Central to Lycan’s project is her ongoing research into 291, the iconic New York gallery run by Alfred Stieglitz from 1905 – 1917. Described as: laboratory, oasis, menace of tomorrow, greater than the sum of all its definitions, and a relief. Critically, the gallery introduced European modernist artists to North America which opened a conversation between photography and the avant-garde.
Building off of her multifaceted installation Underglow at Presentation House Gallery in 2014, Little Glow focuses on images of 291 and the anachronistic display apparatuses and décor elements contained therein—burlap walls, vases, drapes. The result offers a simulation of the historic gallery via a system of perpetual reproduction. Translated through various processes of facsimile such as screen-capture and photocopying, Lycan presents images captured and re-captured. These methods shift the colour balance and image quality of their ‘originals’ to the point where they barely convey their subject. Instead, they engage photography in order to push it beyond medium specificity into a fluid quality of relations that blur the distinction between production and mass-consumption, content and style, time and place. Here, the real becomes replica, representation becomes abstract, and image becomes object.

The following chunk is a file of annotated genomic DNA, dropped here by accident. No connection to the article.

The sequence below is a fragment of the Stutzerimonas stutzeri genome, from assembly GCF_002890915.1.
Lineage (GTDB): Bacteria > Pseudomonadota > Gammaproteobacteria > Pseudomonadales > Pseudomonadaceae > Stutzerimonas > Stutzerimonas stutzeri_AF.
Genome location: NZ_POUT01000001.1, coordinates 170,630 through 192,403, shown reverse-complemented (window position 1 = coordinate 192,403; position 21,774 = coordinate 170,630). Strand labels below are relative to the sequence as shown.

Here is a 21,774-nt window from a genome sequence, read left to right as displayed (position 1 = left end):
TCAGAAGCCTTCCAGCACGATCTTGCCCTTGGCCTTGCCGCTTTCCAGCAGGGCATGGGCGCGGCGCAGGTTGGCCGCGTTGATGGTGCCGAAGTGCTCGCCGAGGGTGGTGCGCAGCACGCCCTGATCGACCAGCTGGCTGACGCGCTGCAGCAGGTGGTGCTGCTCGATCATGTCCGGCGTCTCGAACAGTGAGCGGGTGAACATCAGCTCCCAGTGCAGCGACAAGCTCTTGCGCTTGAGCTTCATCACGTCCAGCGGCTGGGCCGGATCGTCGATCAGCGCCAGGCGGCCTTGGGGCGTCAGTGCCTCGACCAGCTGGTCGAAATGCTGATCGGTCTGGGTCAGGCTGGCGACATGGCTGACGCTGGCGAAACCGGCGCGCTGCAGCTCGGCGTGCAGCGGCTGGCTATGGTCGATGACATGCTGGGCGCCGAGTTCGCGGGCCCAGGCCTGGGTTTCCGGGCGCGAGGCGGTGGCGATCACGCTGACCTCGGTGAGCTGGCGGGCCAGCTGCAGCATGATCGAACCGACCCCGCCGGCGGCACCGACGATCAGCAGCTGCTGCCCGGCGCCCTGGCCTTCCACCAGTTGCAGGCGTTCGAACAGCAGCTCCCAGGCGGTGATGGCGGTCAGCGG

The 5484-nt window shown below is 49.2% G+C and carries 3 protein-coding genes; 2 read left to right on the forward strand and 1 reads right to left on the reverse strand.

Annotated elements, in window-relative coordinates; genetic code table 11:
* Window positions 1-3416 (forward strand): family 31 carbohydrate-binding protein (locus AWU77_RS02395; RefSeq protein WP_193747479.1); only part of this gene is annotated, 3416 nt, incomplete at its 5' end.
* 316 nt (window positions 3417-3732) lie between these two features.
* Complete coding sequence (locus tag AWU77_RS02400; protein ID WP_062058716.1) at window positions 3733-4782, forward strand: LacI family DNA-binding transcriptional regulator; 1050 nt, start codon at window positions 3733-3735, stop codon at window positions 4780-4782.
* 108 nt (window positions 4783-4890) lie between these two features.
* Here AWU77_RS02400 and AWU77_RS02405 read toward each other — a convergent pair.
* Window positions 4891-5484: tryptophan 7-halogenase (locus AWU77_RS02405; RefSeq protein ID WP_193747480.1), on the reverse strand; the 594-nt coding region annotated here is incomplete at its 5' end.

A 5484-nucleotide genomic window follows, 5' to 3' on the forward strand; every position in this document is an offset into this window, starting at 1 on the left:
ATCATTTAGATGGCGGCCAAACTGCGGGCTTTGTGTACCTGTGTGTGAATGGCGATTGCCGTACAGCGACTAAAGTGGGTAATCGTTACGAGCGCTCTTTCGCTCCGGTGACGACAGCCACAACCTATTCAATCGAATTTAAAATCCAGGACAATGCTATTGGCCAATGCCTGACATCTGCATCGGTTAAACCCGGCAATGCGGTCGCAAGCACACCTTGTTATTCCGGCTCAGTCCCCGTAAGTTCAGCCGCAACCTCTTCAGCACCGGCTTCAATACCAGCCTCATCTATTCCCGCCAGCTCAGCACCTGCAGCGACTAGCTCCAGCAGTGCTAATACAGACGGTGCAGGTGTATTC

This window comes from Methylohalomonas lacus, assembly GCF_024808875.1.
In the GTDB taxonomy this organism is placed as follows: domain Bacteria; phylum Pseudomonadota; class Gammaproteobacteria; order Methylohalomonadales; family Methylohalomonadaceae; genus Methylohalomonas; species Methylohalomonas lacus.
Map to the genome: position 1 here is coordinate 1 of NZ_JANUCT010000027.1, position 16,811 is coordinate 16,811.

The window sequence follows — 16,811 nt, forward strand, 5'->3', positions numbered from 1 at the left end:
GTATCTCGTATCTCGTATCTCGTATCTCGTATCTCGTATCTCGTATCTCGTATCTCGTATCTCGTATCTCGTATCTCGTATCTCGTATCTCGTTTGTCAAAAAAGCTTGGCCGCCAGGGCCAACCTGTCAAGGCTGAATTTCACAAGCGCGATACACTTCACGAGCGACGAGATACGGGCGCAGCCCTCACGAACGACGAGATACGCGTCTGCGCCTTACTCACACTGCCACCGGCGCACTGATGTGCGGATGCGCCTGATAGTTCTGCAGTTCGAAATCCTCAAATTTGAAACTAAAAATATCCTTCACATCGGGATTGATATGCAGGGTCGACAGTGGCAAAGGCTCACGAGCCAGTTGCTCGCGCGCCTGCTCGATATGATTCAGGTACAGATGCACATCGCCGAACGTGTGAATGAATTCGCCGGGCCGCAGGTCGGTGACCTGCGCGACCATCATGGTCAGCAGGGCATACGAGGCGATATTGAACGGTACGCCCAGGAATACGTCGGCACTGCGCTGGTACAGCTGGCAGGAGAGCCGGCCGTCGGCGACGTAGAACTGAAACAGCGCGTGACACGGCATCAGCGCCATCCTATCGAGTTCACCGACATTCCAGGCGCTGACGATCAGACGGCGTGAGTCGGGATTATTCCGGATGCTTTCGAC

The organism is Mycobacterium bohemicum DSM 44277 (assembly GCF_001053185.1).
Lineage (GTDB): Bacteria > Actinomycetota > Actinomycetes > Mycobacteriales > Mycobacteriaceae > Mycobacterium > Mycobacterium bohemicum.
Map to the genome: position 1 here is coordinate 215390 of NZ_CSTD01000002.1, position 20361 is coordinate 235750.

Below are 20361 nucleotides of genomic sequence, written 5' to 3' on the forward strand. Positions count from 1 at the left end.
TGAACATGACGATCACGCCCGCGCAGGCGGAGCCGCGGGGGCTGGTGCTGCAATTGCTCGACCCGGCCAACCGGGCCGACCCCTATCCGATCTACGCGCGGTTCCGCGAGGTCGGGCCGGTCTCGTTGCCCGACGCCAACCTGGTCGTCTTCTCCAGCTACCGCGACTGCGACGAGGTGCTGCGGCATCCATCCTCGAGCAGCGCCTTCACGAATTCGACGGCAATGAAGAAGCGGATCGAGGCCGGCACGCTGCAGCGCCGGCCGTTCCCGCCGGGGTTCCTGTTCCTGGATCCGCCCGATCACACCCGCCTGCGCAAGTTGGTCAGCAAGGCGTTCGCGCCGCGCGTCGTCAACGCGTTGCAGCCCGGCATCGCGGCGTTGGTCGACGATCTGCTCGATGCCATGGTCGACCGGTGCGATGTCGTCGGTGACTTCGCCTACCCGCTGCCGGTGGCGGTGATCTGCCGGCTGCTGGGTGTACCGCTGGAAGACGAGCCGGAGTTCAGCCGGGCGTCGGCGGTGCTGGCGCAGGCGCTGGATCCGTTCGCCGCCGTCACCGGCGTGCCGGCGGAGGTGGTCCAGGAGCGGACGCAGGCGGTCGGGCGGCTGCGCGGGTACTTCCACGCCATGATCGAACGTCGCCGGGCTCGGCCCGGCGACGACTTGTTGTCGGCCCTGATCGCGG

Kelly Lycan lives and works in Vancouver. Initially studying photography at Ryerson in Toronto, she received a Bachelor of Fine Arts from Nova Scotia College of Art and Design (1992), and a Master of Fine Arts from the University of California, Santa Barbara and Los Angeles (1998). Her work has been exhibited in exhibitions across Canada, the US and Europe, including solo presentations at Gallery TPW, Toronto (2009); Or Gallery, Vancouver (2011); SFU Gallery, Burnaby (2014); Presentation House Gallery, North Vancouver (2014); and Gallery 295, Vancouver (2014) among others.